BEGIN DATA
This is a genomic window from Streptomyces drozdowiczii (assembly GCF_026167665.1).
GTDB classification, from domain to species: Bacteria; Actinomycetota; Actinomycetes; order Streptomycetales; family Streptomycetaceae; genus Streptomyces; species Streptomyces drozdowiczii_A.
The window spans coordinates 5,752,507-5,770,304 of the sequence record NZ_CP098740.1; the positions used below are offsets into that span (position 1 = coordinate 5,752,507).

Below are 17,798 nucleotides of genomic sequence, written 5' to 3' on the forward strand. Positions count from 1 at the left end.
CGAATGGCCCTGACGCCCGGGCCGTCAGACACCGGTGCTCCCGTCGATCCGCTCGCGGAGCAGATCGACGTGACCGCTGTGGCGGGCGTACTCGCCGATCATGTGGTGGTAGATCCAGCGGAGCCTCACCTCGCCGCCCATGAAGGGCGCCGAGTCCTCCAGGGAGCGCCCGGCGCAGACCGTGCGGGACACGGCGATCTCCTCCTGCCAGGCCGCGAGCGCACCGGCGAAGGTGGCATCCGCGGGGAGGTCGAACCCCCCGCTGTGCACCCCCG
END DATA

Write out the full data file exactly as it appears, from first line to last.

This is a genomic window from Streptomyces drozdowiczii (assembly GCF_026167665.1).
GTDB classification, from domain to species: Bacteria; Actinomycetota; Actinomycetes; order Streptomycetales; family Streptomycetaceae; genus Streptomyces; species Streptomyces drozdowiczii_A.
The window spans coordinates 5,752,507-5,770,304 of the sequence record NZ_CP098740.1; the positions used below are offsets into that span (position 1 = coordinate 5,752,507).

Below are 17,798 nucleotides of genomic sequence, written 5' to 3' on the forward strand. Positions count from 1 at the left end.
CGAATGGCCCTGACGCCCGGGCCGTCAGACACCGGTGCTCCCGTCGATCCGCTCGCGGAGCAGATCGACGTGACCGCTGTGGCGGGCGTACTCGCCGATCATGTGGTGGTAGATCCAGCGGAGCCTCACCTCGCCGCCCATGAAGGGCGCCGAGTCCTCCAGGGAGCGCCCGGCGCAGACCGTGCGGGACACGGCGATCTCCTCCTGCCAGGCCGCGAGCGCACCGGCGAAGGTGGCATCCGCGGGGAGGTCGAACCCCCCGCTGTGCACCCCCG